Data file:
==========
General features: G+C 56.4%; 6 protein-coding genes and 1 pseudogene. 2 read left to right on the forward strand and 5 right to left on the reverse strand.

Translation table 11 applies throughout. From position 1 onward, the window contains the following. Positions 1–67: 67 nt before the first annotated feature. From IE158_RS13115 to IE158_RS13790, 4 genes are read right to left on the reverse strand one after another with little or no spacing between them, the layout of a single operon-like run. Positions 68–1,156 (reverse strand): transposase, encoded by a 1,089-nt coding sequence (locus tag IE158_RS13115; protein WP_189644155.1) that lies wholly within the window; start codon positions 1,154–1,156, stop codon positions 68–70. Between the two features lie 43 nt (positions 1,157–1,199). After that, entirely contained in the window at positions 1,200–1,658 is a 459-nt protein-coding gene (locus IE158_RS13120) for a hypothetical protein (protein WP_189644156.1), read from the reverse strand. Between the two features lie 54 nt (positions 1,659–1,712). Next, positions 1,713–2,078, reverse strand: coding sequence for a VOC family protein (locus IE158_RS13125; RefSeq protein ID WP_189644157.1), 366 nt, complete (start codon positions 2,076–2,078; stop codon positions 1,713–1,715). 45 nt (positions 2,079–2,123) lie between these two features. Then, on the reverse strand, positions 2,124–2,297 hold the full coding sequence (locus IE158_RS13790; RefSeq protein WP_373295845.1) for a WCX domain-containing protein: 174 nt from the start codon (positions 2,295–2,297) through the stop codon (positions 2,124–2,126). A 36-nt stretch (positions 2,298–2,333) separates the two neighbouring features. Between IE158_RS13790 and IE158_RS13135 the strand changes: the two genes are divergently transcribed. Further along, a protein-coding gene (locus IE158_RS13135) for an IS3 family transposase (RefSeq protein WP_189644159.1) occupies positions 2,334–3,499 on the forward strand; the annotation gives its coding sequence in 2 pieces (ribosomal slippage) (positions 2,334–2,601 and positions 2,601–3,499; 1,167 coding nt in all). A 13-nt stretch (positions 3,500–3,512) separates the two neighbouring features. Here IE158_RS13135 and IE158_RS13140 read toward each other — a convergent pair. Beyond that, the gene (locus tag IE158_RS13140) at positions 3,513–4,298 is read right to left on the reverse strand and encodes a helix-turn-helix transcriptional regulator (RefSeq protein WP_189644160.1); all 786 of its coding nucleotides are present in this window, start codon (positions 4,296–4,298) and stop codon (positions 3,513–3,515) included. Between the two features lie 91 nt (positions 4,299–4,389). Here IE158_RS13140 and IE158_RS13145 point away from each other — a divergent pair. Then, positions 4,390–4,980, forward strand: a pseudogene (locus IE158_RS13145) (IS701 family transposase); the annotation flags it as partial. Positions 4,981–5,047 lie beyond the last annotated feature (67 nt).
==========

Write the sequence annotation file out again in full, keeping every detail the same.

General features: G+C 56.4%; 6 protein-coding genes and 1 pseudogene. 2 read left to right on the forward strand and 5 right to left on the reverse strand.

Translation table 11 applies throughout. From position 1 onward, the window contains the following. Positions 1–67: 67 nt before the first annotated feature. From IE158_RS13115 to IE158_RS13790, 4 genes are read right to left on the reverse strand one after another with little or no spacing between them, the layout of a single operon-like run. Positions 68–1,156 (reverse strand): transposase, encoded by a 1,089-nt coding sequence (locus tag IE158_RS13115; protein WP_189644155.1) that lies wholly within the window; start codon positions 1,154–1,156, stop codon positions 68–70. Between the two features lie 43 nt (positions 1,157–1,199). After that, entirely contained in the window at positions 1,200–1,658 is a 459-nt protein-coding gene (locus IE158_RS13120) for a hypothetical protein (protein WP_189644156.1), read from the reverse strand. Between the two features lie 54 nt (positions 1,659–1,712). Next, positions 1,713–2,078, reverse strand: coding sequence for a VOC family protein (locus IE158_RS13125; RefSeq protein ID WP_189644157.1), 366 nt, complete (start codon positions 2,076–2,078; stop codon positions 1,713–1,715). 45 nt (positions 2,079–2,123) lie between these two features. Then, on the reverse strand, positions 2,124–2,297 hold the full coding sequence (locus IE158_RS13790; RefSeq protein WP_373295845.1) for a WCX domain-containing protein: 174 nt from the start codon (positions 2,295–2,297) through the stop codon (positions 2,124–2,126). A 36-nt stretch (positions 2,298–2,333) separates the two neighbouring features. Between IE158_RS13790 and IE158_RS13135 the strand changes: the two genes are divergently transcribed. Further along, a protein-coding gene (locus IE158_RS13135) for an IS3 family transposase (RefSeq protein WP_189644159.1) occupies positions 2,334–3,499 on the forward strand; the annotation gives its coding sequence in 2 pieces (ribosomal slippage) (positions 2,334–2,601 and positions 2,601–3,499; 1,167 coding nt in all). A 13-nt stretch (positions 3,500–3,512) separates the two neighbouring features. Here IE158_RS13135 and IE158_RS13140 read toward each other — a convergent pair. Beyond that, the gene (locus tag IE158_RS13140) at positions 3,513–4,298 is read right to left on the reverse strand and encodes a helix-turn-helix transcriptional regulator (RefSeq protein WP_189644160.1); all 786 of its coding nucleotides are present in this window, start codon (positions 4,296–4,298) and stop codon (positions 3,513–3,515) included. Between the two features lie 91 nt (positions 4,299–4,389). Here IE158_RS13140 and IE158_RS13145 point away from each other — a divergent pair. Then, positions 4,390–4,980, forward strand: a pseudogene (locus IE158_RS13145) (IS701 family transposase); the annotation flags it as partial. Positions 4,981–5,047 lie beyond the last annotated feature (67 nt).